Tuesday, March 3, 2009

To Live Upon Hope

The seventh post in Algonkian Church History was about Rachel Wheeler's PhD. thesis, Living Upon Hope. This, my 107th post, is about her 2008 book with a slightly different title.

To Live Upon Hope: Mohicans and Missionaries in the Eighteenth Century Northeast (Cornell University Press), is written for a more academic audience than this blog, but if you like Algonkian Church History, there's a good chance that you'll also like Wheeler's book.

Wheeler succeeds in showing the contrast between the Moravian Mohicans and their neighboring tribesmen, the Calvinist Mohicans at Stockbridge, Massachusetts. Remarkably, the two types of mission communities were so different that the nature of what was recorded for posterity didn't allow Wheeler to make direct comparisons.

The Moravian Mohicans at Shekomeko practiced a syncretic religion, as Wheeler states on page 95:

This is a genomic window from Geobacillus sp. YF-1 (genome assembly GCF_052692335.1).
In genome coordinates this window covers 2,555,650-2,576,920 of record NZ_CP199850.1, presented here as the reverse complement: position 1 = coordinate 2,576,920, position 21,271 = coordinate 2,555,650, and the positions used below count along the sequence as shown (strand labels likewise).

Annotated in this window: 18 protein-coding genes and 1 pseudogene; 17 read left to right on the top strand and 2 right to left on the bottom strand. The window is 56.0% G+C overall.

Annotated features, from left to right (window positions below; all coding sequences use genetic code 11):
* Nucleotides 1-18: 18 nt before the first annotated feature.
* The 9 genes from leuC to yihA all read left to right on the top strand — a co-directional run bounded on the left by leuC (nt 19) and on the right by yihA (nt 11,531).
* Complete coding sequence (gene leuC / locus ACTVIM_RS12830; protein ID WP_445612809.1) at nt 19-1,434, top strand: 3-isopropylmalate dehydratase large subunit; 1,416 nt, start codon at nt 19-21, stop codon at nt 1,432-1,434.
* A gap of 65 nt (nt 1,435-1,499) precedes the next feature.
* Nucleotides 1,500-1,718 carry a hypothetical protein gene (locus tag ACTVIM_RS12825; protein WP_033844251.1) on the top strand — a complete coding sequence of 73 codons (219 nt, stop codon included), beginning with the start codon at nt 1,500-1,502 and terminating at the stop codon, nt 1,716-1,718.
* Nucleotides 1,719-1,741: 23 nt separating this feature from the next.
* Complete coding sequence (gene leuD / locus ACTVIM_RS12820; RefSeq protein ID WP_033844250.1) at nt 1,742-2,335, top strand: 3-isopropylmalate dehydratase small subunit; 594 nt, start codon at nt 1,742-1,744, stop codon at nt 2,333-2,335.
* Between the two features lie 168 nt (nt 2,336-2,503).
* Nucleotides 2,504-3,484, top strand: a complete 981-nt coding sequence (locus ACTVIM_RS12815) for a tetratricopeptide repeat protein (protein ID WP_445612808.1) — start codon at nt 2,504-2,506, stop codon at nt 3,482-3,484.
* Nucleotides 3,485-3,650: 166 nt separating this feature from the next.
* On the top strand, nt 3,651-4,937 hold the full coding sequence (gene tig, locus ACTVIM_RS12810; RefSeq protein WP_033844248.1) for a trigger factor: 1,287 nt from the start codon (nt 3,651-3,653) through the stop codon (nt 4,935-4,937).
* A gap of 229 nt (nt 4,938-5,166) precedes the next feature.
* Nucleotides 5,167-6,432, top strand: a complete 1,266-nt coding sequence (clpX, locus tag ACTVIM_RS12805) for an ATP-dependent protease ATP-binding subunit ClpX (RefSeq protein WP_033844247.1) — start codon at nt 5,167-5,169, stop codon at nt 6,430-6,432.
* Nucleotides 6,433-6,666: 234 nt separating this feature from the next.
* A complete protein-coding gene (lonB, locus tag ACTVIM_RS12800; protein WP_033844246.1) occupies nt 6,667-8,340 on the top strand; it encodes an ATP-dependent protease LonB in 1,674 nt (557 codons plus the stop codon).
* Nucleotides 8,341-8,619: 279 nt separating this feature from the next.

Delaware, Shawnee, and Seneca prophets inspired new religious movements that often blended rejection of European goods and the creation of a pan-Indian identity. Adaptation of European-style agriculture and Christianity was another option, as exemplified by the Mohicans of Stockbridge. Somewhere in between was the path chosen by Abraham and Johannes and other Indians of Shekomeko, who found in the blood of Jesus a new source of spiritual power, or manitou, which could be deployed to address the problems brought with colonialism.

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